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Discussion Starter #1
I got the Aerospace AC 205 front brake kit for my 65. Before buying I e-mailed them and also talked to them on phone, asking if any spindle modifications were required. Both times I was told no. Putting the kit on today, the rather vague and generic instructions say to use the 5/8 bolt in the top hole of the spindle. For the bottom caliper bracket mounts 1/2 inch bolts are supplied with the kit, along with the bracket holes being drilled for 1/2 bolts. My 65 has 7/16 original bolts that go through the spindles and steering arms. The holes are not large enough for the 1/2 bolts. Has anyone done this install before and run into this? Looks like I might have to drill my spindles/ steering arms, which I'm guessing are some pretty hard stuff, for the larger bolts. It's Saturday and Aerospace is only open weekdays.
 

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Yes, you will have to drill the holes to 1/2"; this is normal for a disc brake swap on a 1st gen. Is the caliper bracket designed to accommadate the raised boss on the upper mount? On a typical oem retrofit you would have to cut/mill that area down to be parallel with the lower mount.
I think 67 spindles had the 1/2" holes as that was the first year discs were offered.
 

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Discussion Starter #3
Shawn it looks like the upper bracket hole will not have issues. The kit includes a lockwasher that installs between the lower mounting bracket and spindle, to space the bracket out paralell to the upper boss. Also some thin shims (washers) are included to align the bracket with the disc. This kit is impressive as far as looks and quality goes. The instructions and illustrations could be quite a bit more specific, as they look like they are generic for a multitude of applications, but don't detail any one very good.
 

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I had to drill out my arms on the 66 on a retrofit. Yes the spindles and arms are hard. The key is to keep the drill bit from heating. Keep the RPMs down. A low speed, high torque drill is recommended. Drill motor that can drive a 1/2" chuck usually is good. When I say low speed, I mean 500-700 RPM. 1000 is too high from my experience and will heat and take the tip off most steel drills.

Good to have a grinder to be able to resharpen the drill as needed.
 

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I had a machinist modify my spindles for my disc conversion. He also had to drill the holes as you do, and said that he used a lot of coolant to aid the drilling.
 

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Discussion Starter #6
Ok. I drilled the rear spindle holes/steering arms for the 1/2 bolts. Started putting everything together for mock up. Got the hub/disc assembly mounted, the caliper mounting bracket mounted. Upon trying to mount the caliper to the bracket, there is interference with the lower caliper bracket to caliper mounting bolt (3/8) with the steering arm. There is not enough room to install this bolt with the steering arm on. I cannot install the steering arm last because the caliper mounting bracket bolts that go through the steering arm cannot be accessed with the assemble on. It looks like this kit will not fit the early Nova with rear steer. Any suggestions will be more than welcome.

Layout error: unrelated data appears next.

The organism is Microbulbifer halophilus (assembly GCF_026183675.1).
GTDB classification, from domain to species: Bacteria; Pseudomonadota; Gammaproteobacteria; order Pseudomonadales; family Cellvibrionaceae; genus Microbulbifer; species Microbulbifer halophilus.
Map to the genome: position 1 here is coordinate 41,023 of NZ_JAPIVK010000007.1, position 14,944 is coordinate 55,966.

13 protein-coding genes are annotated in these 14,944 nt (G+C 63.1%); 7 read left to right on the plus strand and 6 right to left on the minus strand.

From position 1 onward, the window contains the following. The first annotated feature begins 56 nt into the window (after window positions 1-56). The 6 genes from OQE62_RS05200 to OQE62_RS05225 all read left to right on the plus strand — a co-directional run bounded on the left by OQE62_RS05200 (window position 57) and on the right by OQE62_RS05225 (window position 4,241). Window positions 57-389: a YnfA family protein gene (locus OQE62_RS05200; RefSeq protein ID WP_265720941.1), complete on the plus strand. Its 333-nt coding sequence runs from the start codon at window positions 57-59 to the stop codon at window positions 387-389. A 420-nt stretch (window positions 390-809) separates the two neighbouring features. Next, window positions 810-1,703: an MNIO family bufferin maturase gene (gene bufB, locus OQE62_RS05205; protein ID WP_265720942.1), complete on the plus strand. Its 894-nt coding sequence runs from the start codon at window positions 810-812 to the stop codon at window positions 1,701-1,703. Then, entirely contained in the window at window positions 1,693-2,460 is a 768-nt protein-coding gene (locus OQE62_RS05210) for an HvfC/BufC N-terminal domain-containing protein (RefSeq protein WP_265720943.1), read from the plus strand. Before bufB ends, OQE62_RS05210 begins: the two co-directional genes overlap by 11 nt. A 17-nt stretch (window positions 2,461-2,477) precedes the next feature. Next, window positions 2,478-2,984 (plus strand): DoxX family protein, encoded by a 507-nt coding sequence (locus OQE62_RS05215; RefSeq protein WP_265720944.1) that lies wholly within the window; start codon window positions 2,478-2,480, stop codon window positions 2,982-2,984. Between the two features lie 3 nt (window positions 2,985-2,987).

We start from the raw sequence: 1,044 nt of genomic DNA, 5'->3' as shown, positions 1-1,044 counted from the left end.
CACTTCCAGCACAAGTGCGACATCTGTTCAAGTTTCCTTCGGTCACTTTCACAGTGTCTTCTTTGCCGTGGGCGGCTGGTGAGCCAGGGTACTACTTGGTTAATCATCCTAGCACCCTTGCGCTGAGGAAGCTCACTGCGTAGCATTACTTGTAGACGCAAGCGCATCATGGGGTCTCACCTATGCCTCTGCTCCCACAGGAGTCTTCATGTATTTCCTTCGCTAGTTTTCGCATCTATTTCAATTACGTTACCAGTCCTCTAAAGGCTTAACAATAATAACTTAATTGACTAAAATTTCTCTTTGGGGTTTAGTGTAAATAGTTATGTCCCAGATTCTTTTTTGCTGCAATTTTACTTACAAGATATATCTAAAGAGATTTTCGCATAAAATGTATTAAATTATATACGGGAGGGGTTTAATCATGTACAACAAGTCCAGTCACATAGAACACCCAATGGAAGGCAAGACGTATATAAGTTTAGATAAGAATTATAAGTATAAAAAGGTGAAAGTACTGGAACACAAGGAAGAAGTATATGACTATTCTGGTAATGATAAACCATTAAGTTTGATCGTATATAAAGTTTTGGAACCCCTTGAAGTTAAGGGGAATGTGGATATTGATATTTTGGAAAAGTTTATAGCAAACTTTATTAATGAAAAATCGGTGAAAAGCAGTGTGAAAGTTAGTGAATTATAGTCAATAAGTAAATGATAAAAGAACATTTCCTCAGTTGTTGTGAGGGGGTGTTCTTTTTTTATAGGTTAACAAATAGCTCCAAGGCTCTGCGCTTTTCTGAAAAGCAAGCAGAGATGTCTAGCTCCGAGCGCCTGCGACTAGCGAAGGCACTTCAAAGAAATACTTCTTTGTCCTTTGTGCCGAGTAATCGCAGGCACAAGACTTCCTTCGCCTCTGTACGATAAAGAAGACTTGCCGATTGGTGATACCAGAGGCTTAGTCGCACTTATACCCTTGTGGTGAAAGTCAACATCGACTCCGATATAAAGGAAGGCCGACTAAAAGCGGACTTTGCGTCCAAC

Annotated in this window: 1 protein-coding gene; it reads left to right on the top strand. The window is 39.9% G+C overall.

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I guess the obvious thing to do would be to call the manufacturer.
Is it a slight interference?.... will grinding a small amount of material away help without comprimising the strength of the part.
Their website says 64-74 nova so you'd think they would have confirmed the fit.
Maybe you could shoot us some pics; might help someone else out later.
 

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Discussion Starter #8
Shawn you were exactly right. I called Aerospace and the Tech dude straightened me right out. With rear steer the calipers mount on the front side of the spindle. With front steer the calipers go to the rear. I took for granted that they all went to the rear, as that was all that I had ever seen. Got one side mounted, after getting tech advice, it was a lot easier. Still a bear to get rotor perfectly centered, even with the shims. First side took 3 days of head scratching. Estimate second side will take a couple or three hours.
Once again nicely built stuff. I've learned alot.
 

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1bad2 said:
Shawn you were exactly right. I called Aerospace and the Tech dude straightened me right out.

It amazes me that manufacturers don't put more effort into their instructions. A few bucks spent here would eliminate alot of phone calls, unhappy customers and maybe fewer tech guys on the payroll.
 
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